Rise of the Planet of the Apes (2011) Movie Review

“Rise of the Planet of the Apes” is not meant to be a prequel to the original “Planet of the Apes” movies (or the 2001 remake); it is a reboot, and the ending that occurs shortly after the credits start rolling assumes that more movies are to come. A brilliant young scientist, Will (James Franco), has concocted a serum named “ALZ-112,” with the “ALZ” prefix referring to its [supposed] ability to cure Alzheimer’s, which is a cause that is important to him because his father (John Lithgow) suffers from it. After an experiment that goes awry, Will sneaks home the infant son of a deceased ape. Will grows to love and care for the “little” guy, Caesar, who displays unusually high intelligence. But when Caesar is sent to a shelter overcrowded with apes, he commences his plans to help his fellow primates escape the prison.

Visual effects have vastly improved since “Planet of the Apes” burst into theatres in 1968, and although the original is beloved by many, as viewed from a 21st-century perspective the effects are incredibly sub-par. Despite their digitalization, the apes in “Rise of the Planet of the Apes” appear more life-like than their predecessors. Some time appears to be wasted in the first act on background, though that is to be expected in the first movie of a series, and it is not needlessly long. Andy Serkis, who wowed as Gollum/Smeagol in “The Lord of the Rings” trilogy, can add yet another outstanding motion-capture performance to his resume. As Caesar, he appears grumpy at times, but his eyes convey a yearning to break free of the constraints of being an ape who is living in a world full of cruel humans. At first glance, he seems to be a pet—Will has to “walk” him on a leash—but it is clear that the relationship between Will and Caesar is much more significant than that. Will, at one point, insists that he is Caesar’s father, although with his advanced brain, Caesar is cognizant of the impossibilities of such a thing.

Why, with his human-equivalent intelligence, would Caesar act as typical primate would? He has a penchant for swinging on trees and chewing on things, which is normal ape behavior. Perhaps writers Nick Jaffa and Amanda Silver assumed that the animals’ natural instincts would not be affected by this increased competence; rather, they are heightened for some reason that is difficult to discern. Additionally, it is difficult to believe that it would have taken eight years for Animal Control to discover that an ape was living illegally with Will, though one can hardly be expected to focus on the logistics and realism of such things in a science fiction movie.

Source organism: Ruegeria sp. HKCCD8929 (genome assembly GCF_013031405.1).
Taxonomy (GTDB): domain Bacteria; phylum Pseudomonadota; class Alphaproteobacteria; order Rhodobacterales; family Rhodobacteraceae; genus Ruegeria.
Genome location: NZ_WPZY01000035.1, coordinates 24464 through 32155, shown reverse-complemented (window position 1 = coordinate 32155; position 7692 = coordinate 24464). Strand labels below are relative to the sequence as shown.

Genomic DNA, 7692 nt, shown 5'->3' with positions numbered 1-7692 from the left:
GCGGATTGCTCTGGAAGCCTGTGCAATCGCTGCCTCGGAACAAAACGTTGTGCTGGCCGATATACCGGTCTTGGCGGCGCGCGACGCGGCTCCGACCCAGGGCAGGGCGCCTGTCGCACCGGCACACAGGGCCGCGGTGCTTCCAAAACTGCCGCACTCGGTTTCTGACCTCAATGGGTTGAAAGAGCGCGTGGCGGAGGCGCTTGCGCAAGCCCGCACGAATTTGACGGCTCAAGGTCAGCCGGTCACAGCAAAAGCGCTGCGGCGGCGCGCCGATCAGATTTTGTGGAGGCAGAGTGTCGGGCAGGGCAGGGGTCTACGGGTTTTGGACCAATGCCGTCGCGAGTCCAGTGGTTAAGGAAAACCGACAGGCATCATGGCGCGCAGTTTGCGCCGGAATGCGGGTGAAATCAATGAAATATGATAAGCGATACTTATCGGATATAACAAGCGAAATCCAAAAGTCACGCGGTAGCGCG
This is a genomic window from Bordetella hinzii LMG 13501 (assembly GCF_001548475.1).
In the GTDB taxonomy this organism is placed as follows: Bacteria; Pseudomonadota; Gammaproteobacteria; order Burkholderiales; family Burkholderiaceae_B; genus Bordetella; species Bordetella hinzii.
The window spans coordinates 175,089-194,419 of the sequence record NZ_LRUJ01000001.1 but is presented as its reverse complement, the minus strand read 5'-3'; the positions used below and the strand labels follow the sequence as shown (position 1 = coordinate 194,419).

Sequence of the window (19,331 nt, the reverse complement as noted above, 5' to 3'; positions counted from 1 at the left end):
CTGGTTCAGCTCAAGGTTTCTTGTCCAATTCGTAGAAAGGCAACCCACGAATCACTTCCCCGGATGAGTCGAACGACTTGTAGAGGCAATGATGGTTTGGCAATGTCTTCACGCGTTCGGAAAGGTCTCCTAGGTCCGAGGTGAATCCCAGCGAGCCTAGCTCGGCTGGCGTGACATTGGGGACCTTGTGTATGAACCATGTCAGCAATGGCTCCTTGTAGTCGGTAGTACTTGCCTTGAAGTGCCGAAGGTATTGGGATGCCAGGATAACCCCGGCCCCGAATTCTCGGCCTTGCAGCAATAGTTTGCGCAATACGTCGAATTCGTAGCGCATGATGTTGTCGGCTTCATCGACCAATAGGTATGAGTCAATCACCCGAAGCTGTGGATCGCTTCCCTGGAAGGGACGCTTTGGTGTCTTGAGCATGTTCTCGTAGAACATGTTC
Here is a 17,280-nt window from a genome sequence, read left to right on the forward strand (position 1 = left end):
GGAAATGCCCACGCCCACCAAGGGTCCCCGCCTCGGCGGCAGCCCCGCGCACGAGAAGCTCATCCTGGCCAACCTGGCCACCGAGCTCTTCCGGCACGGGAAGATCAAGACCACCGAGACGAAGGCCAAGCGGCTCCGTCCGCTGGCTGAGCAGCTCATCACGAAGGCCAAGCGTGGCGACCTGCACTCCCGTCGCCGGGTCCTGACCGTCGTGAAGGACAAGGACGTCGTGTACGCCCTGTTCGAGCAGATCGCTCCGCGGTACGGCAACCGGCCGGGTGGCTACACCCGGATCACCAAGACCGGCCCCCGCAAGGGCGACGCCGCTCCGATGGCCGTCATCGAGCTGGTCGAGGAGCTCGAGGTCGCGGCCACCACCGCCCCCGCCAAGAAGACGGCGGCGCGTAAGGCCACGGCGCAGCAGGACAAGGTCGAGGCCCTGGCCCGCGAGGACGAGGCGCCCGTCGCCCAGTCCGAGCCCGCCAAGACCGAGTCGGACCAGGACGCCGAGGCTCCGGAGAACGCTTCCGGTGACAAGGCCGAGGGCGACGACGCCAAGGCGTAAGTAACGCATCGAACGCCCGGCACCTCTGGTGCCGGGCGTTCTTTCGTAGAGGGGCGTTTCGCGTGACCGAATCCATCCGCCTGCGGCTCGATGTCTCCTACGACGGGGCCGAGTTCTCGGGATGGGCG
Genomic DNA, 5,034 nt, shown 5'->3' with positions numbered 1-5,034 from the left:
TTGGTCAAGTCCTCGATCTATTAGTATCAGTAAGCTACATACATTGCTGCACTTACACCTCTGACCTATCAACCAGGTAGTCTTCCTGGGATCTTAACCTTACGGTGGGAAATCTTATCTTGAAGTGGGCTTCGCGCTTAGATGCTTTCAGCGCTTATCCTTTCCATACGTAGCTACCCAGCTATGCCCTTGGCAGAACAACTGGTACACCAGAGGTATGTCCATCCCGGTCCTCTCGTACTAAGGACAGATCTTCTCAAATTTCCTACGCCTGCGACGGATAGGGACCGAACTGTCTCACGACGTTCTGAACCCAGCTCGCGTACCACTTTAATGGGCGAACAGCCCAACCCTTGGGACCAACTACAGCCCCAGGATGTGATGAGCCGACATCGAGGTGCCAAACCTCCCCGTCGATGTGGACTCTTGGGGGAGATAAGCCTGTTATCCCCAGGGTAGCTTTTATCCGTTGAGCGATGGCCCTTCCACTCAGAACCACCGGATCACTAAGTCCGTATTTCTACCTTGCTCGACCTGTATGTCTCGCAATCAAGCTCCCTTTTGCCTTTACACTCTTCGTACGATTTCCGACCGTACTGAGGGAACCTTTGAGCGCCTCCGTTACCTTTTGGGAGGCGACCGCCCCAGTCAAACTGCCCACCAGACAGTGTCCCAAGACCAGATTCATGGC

Director Rupert Wyatt deftly builds the tension to the exciting, destruction-filled closing sequences, which we know are inevitable: the title suggests nothing less than an ape revolt. However, I found myself empathizing with the primates, whose histories are so closely linked to ours, because, in particular, Caesar undoubtedly experiences the same emotions that humans do: fear, joy, anger, etc. I am assuming that audience members were meant to comprehend the expressions and glances that occurred between particular apes. I found the sign language between Caesar and an orangutan to be like something out of a spoof movie, and it was not easy to take it seriously.

I found the principal human characters to be fairly uninteresting. Oscar nominee James Franco (“127 Hours”) is likable and somewhat convincing as a knowledgeable and ambitious scientist, and he has a bit of fun spouting technical information, albeit in a slightly monotonous manner. “Slumdog Millionaire” beauty Freida Pinto, who plays Will’s significant other, is just as caring as you would expect her to be. Unfortunately, neither gives a particularly commendable performance, although they are satisfactory for the setting. Tom Felton, best known for playing evil wizard Draco Malfoy in the “Harry Potter” series, is portraying yet another villain; his character works in the ape shelter and takes pleasure in torturing and upsetting the apes, and his father and the shelter manager (Brian Cox) does little to thwart these incidents.

The issues of ethics and animal cruelty are thrust at you, and presented in a way that clearly defines where the writers want you to stand on these issues. But, this film is essentially meant to be an enjoyable, exhilarating science fiction drama, and it succeeds, for the most part.

Rupert Wyatt (director) / Rick Jaffa, Amanda Silver (screenplay)
CAST: James Franco … Will Rodman
Freida Pinto … Caroline Aranha
John Lithgow … Charles Rodman
Brian Cox … John Landon
Tom Felton … Dodge Landon
David Oyelowo … Steven Jacobs
Tyler Labine … Robert Franklin
Jamie Harris … Rodney
David Hewlett … Hunsiker

Buy Rise of the Planet of the Apes on DVD